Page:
A high-key image contains tones that are primarily light gray and white with detail. High-key images work so well because they add an airy look that eliminates distracting flaws and creates a beautiful, even glamorous look. But let’s first get one thing straight—high-key photographs aren’t about high-contrast images with blown-out details, and they most definitely aren’t achieved in post. A well-made high-key portrait is precisely lit and deliberately exposed, and it can’t be achieved with a one-click software filter. Here’s how to create beautiful high-key portraits in a few different places with a variety of lighting techniques.
For starters, choose a subject and environment that lend themselves to becoming high-key. Light-colored clothing and a light background are a good start. That’s not to say you can’t incorporate darker tones and shadows, it just means that starting with light tones in the subject and background will make it easier to create a high-key portrait.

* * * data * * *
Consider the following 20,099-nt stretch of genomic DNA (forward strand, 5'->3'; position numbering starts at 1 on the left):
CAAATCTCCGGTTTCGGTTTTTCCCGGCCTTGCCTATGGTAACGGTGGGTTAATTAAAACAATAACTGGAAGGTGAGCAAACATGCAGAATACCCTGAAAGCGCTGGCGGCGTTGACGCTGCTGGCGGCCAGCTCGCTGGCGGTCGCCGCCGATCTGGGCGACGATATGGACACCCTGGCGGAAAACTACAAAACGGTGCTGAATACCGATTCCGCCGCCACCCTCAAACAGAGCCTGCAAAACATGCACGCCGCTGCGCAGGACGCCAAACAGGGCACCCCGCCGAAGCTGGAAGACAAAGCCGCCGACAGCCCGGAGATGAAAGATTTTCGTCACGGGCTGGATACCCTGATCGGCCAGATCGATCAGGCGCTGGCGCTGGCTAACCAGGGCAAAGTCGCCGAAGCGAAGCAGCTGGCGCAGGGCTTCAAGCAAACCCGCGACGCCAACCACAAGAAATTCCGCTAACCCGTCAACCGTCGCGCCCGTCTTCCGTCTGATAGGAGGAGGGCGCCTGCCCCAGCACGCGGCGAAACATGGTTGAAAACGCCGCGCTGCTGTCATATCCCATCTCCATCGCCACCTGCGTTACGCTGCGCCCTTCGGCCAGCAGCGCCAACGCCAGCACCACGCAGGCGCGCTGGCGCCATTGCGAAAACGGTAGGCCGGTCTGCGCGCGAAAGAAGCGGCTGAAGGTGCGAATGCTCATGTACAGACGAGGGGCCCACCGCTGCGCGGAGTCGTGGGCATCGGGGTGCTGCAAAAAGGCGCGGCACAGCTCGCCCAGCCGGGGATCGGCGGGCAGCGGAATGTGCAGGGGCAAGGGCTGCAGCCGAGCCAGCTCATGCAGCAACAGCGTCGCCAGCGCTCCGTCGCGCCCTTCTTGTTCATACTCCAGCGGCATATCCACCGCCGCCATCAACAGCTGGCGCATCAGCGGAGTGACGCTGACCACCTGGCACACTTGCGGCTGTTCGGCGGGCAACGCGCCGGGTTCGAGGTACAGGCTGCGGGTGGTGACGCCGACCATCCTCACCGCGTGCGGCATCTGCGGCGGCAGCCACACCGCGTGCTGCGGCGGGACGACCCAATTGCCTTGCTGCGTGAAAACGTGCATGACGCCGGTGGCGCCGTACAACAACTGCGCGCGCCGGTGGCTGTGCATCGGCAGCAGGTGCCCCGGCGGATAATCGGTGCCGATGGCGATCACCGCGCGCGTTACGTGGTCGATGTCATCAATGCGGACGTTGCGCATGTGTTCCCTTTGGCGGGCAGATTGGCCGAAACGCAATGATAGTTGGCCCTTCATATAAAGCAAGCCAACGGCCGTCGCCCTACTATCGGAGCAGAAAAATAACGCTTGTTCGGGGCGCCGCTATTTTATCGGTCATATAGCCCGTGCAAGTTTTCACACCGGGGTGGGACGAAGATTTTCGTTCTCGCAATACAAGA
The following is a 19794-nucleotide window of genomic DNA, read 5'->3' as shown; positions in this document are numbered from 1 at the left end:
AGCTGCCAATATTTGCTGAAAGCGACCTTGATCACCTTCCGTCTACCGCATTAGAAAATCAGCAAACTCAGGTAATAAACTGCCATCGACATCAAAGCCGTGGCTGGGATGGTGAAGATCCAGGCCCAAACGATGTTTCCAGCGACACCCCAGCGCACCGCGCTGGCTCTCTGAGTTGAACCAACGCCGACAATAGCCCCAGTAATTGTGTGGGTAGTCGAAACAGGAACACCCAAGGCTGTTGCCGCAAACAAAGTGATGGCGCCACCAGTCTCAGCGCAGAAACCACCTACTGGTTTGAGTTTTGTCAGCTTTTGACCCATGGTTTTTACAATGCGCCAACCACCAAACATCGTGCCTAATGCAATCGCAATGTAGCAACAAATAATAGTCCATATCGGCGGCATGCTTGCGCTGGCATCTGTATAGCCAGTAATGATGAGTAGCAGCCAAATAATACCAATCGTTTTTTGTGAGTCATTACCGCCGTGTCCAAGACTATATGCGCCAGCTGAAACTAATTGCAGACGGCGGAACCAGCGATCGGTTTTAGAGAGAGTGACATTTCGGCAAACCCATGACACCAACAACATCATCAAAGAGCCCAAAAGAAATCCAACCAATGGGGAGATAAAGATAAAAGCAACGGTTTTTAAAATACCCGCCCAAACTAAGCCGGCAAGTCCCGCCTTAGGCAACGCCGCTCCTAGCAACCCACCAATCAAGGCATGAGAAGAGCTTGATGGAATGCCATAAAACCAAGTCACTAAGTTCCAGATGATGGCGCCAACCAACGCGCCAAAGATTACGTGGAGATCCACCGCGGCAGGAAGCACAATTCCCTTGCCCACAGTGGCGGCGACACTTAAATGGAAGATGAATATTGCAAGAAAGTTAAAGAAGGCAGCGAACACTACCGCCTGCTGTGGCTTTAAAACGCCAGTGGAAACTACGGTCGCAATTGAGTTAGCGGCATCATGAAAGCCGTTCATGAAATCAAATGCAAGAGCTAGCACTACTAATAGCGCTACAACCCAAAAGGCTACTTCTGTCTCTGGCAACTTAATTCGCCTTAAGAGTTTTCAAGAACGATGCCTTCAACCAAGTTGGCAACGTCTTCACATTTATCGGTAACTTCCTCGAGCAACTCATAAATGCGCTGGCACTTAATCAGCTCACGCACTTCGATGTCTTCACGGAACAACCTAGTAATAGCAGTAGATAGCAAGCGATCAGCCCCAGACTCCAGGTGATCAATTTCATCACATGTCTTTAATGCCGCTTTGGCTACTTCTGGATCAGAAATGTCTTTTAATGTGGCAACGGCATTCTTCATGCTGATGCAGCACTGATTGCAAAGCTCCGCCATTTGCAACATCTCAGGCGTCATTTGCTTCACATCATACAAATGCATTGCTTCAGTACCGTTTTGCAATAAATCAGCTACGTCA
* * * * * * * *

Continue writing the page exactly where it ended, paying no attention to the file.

No matter what combination of location and light suits you, you’ll generally incorporate a few of the same exposure principles. Overexposure, for instance, is key. Sometimes it only may be a half-stop, but other times as much as 1.5 or even 2 stops will be ideal. The trick is to check histograms and ensure that you’re holding detail in the highlights—particularly in skin tones. While a bright white background isn’t so bad, skin that’s completely devoid of detail is no good at all.
Capturing RAW files can be helpful when shooting high-key portraits because of the flexibility for fine-tuning in post, but even if you’re shooting RAW, you can’t obliterate detail and expect to get it back later. Post-production, when it comes to high-key black-and-white portraiture, is all about refining contrast and brightness to ensure your image retains detail and polish. Expose properly from the beginning, and your computer time will be minimal.
Each of us learned early on that soft lights are generally flattering for portraits. But with a specular key, you can create classical lighting patterns that highlight face shape without enhancing undesirable details. This technique worked for old Hollywood, and it still works today.